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Bin More, The Origins of Fair Play

Bin More, The Origins of Fair Play

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Published by Jelena Jovanović

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Published by: Jelena Jovanović on Jun 30, 2010
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Max Planck Institute of EconomicsEvolutionary Economics GroupKahlaische Str. 1007745 Jena, GermanyFax: ++49-3641-686868The
Papers on Economics and Evolution 
are edited by theEvolutionary Economics Group, MPI Jena. For editorial correspondence,please contact: evopapers@econ.mpg.deISSN 1430-4716
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by the author
# 0614
The Origins of Fair PlaybyKen Binmore
 
 
The Originsof Fair Play
Ken BinmoreEconomics DepartmentUniversity College LondonGower StreetLondon WC1E 6BT, UK
 
The Origins of Fair Play
1
by Ken Binmore
All animals are equal but some are more equal than others.Orwell’s
Animal Farm 
1 Introduction
This lecture is a brief overview of an evolutionary theory of fairness. The ideasare fleshed out in a book
Natural Justice,
which is itself a condensed versionof an earlier two-volume book
Game Theory and the Social Contract 
(Binmore[14, 12, 13]).
2 How and why did fairness norms evolve?
My answer to the question
why? 
is relatively uncontroversial among anthropol-ogists. Sharing food makes good evolutionary sense, because animals who sharefood thereby insure themselves against hunger. It is for this reason that sharingfood is thought to be so common in the natural world.The vampire bat is a particularly exotic example of a food-sharing species.The bats roost in caves in large numbers during the day. At night, they foragefor prey, from whom they suck blood if they can, but they aren’t always suc-cessful. If they fail to obtain blood for several successive nights, they die. Theevolutionary pressure to share blood is therefore strong.The biologist Wilkinson [59] reports that a hungry bat begs for blood froma roostmate, who will sometimes respond by regurgitating some of the blood itis carrying in its own stomach. This isn’t too surprising when the roostmatesare related, but the bats also share blood with roostmates who aren’t relatives.The behaviour is nevertheless evolutionarily stable, because the sharing is doneon a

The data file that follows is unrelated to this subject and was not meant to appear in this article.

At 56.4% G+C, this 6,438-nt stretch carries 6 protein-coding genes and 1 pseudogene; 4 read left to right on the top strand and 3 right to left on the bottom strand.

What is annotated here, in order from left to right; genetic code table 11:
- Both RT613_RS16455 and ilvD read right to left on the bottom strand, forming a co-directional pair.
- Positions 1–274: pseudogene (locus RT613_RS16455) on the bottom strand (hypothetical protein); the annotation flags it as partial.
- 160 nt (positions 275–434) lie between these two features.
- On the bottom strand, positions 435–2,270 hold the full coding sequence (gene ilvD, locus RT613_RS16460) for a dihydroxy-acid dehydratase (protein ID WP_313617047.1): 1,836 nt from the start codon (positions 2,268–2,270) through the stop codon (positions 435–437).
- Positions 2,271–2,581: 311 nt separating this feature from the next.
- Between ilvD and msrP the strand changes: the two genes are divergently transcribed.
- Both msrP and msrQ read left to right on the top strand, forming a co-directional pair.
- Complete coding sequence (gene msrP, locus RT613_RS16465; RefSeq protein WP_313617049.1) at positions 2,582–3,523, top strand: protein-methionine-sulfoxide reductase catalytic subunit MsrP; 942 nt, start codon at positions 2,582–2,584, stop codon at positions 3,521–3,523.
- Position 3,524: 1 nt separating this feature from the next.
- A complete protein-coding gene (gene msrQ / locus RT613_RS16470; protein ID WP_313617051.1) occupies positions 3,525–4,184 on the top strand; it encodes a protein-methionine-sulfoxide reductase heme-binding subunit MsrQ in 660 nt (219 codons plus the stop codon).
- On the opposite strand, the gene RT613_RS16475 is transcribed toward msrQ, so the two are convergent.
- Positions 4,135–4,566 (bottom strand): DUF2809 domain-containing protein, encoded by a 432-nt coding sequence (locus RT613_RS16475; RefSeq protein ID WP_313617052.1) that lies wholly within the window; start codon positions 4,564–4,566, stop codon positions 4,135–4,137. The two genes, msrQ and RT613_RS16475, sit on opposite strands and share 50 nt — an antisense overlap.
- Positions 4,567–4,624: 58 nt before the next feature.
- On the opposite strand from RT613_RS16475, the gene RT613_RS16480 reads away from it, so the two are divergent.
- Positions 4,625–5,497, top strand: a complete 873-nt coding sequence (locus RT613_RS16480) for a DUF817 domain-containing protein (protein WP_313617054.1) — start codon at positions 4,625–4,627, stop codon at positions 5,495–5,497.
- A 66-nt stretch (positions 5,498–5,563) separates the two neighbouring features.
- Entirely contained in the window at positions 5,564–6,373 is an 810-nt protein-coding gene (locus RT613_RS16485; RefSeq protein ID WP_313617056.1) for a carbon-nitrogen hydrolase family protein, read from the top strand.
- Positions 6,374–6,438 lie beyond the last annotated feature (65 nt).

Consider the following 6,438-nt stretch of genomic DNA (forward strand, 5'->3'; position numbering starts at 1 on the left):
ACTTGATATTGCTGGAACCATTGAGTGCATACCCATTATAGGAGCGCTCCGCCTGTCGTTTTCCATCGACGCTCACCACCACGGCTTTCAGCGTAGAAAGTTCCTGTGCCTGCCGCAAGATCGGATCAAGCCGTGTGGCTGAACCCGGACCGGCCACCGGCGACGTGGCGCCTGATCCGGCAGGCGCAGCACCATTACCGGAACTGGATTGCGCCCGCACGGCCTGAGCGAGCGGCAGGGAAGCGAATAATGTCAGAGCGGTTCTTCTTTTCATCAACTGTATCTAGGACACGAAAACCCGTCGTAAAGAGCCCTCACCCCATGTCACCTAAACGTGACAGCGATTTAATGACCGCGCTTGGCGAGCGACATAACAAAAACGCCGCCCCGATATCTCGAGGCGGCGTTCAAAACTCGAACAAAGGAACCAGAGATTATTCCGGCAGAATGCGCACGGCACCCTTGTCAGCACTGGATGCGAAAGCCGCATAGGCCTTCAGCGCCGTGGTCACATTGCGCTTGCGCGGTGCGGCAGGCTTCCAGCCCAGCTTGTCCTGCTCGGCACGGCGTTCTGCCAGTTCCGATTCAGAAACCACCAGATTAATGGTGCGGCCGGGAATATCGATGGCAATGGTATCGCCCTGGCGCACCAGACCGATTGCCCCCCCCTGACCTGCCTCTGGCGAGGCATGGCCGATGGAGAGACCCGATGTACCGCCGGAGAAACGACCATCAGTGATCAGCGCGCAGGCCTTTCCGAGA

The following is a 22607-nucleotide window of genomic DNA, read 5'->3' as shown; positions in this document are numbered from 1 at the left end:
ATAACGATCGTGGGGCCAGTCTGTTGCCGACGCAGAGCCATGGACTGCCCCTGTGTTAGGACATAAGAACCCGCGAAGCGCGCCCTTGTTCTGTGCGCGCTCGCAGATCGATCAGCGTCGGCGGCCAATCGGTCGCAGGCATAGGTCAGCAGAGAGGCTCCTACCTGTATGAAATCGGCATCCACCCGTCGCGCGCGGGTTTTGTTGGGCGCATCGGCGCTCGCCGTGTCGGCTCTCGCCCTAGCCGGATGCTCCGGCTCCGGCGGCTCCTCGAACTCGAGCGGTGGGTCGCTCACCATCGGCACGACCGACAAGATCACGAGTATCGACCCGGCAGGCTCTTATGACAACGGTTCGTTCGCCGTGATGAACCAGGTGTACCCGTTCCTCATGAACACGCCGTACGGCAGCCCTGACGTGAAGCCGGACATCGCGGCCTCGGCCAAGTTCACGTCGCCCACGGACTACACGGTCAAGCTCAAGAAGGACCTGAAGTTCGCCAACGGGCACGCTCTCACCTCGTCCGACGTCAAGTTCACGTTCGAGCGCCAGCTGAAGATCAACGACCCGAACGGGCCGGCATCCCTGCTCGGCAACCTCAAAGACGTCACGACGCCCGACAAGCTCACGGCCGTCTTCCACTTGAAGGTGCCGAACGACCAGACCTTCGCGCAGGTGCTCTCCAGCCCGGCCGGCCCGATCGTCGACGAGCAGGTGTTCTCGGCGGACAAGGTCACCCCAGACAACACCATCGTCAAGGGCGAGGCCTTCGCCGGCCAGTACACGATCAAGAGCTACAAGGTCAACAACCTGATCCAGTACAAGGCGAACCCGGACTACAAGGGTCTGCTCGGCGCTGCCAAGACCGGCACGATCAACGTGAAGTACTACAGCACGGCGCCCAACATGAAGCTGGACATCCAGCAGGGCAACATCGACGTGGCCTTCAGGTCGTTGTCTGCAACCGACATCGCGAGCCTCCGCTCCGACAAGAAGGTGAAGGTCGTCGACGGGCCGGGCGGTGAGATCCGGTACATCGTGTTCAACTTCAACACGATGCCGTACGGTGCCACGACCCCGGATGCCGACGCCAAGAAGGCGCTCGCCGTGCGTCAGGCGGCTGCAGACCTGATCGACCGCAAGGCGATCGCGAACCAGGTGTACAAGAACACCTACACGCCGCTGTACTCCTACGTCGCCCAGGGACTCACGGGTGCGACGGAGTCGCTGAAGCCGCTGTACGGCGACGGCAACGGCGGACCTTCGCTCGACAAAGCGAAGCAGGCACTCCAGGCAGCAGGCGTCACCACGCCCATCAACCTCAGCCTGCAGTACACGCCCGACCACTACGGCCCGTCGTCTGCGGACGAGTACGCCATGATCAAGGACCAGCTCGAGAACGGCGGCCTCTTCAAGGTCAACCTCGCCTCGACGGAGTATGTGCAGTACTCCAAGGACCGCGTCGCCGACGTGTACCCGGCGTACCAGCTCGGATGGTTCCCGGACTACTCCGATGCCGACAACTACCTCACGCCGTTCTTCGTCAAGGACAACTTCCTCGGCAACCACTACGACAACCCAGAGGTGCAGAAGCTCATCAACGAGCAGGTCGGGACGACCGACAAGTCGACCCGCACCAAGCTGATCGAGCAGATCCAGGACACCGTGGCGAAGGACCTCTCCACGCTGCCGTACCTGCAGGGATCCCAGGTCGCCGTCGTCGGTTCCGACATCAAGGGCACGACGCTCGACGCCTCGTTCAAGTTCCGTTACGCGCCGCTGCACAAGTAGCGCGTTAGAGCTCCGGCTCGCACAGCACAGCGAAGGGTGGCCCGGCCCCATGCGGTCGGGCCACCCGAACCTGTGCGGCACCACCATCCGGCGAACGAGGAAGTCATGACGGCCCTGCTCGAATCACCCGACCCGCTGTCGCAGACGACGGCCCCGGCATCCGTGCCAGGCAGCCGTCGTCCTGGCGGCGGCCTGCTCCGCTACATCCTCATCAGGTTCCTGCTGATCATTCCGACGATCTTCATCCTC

reciprocal 
basis, which means that a bat is much more likely to help out aroostmate that has helped it out in the past. Bats that refuse to help out theirfellows therefore risk not being helped out themselves in the future.Vampire bats have their own way of sharing, and we have ours. We call ourway of sharing “fairness”. If the accidents of our evolutionary history had ledto our sharing in some other way, it would not occur to us to attribute somespecial role to our current fairness norms. Whatever alternative norms we then
1
I am grateful to the Economic and Social Research Council and to the Leverhulme Foundationfor funding this work through the Centre for Economic Learning and Social Evolution at UniversityCollege London.
2

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